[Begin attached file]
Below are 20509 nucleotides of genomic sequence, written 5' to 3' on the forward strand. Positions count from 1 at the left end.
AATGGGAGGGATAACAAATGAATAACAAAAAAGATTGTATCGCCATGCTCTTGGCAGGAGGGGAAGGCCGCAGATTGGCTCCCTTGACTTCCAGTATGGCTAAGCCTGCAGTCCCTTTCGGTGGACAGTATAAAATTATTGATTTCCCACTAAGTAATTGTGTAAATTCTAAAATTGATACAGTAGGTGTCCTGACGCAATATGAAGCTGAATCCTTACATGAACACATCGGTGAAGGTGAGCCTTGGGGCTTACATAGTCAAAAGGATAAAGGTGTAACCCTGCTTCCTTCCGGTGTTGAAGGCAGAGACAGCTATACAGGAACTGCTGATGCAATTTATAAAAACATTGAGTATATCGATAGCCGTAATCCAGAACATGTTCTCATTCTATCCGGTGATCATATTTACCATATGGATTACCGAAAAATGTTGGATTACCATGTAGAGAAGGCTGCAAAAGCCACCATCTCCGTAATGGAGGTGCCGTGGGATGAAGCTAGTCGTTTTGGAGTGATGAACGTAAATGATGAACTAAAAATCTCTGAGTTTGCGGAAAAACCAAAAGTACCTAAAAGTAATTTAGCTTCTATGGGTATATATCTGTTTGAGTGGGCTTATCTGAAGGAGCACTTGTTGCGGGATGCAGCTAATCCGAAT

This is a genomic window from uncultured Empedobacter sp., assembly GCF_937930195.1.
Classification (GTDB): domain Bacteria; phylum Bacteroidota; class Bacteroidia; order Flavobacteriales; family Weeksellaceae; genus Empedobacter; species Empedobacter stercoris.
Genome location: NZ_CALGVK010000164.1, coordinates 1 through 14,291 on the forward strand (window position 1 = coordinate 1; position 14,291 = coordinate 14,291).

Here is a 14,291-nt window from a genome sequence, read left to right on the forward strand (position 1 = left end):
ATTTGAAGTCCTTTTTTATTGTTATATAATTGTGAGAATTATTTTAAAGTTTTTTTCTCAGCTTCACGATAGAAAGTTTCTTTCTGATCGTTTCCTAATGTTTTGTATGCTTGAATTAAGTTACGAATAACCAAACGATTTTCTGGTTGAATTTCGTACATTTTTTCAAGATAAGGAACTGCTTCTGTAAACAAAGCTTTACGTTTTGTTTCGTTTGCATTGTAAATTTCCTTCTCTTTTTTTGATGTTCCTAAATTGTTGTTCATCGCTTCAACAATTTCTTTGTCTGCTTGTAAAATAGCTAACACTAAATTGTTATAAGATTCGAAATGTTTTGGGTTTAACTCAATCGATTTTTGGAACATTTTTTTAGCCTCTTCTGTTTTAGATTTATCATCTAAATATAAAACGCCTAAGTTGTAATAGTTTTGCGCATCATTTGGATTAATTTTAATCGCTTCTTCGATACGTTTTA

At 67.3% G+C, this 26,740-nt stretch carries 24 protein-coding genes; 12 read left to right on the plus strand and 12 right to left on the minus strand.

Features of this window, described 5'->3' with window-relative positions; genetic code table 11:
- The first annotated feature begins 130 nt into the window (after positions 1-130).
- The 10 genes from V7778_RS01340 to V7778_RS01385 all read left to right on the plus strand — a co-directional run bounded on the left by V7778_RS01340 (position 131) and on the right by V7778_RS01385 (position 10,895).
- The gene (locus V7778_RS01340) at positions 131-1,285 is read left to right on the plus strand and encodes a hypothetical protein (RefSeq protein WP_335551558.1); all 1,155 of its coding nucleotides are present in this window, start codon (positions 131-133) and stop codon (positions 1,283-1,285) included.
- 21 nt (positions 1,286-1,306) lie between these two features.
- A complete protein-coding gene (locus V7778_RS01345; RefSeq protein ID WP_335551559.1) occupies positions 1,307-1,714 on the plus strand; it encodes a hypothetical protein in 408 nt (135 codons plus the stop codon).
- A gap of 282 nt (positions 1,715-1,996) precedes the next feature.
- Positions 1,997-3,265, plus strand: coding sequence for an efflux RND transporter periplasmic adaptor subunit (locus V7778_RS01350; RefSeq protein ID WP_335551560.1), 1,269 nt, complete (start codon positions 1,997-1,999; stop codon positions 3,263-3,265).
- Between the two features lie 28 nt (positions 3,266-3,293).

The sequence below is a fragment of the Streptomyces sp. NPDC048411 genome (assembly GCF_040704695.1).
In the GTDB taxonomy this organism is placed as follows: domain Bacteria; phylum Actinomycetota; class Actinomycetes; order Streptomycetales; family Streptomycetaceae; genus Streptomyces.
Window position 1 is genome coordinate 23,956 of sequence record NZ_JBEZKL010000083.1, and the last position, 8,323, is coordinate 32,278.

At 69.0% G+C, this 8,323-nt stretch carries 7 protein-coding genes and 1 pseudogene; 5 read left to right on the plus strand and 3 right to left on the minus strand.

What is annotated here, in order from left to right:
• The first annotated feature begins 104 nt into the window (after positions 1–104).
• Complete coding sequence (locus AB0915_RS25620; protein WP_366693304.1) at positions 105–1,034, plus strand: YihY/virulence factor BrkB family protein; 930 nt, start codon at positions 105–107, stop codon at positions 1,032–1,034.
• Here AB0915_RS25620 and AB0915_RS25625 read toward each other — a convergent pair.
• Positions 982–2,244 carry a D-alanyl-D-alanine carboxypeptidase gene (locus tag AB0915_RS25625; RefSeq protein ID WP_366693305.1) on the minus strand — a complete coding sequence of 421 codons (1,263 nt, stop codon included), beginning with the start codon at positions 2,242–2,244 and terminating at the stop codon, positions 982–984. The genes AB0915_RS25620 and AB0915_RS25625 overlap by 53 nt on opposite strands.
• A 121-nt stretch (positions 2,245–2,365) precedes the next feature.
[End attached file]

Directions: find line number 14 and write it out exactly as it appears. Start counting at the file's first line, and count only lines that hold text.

- A complete protein-coding gene (locus V7778_RS01345; RefSeq protein ID WP_335551559.1) occupies positions 1,307-1,714 on the plus strand; it encodes a hypothetical protein in 408 nt (135 codons plus the stop codon).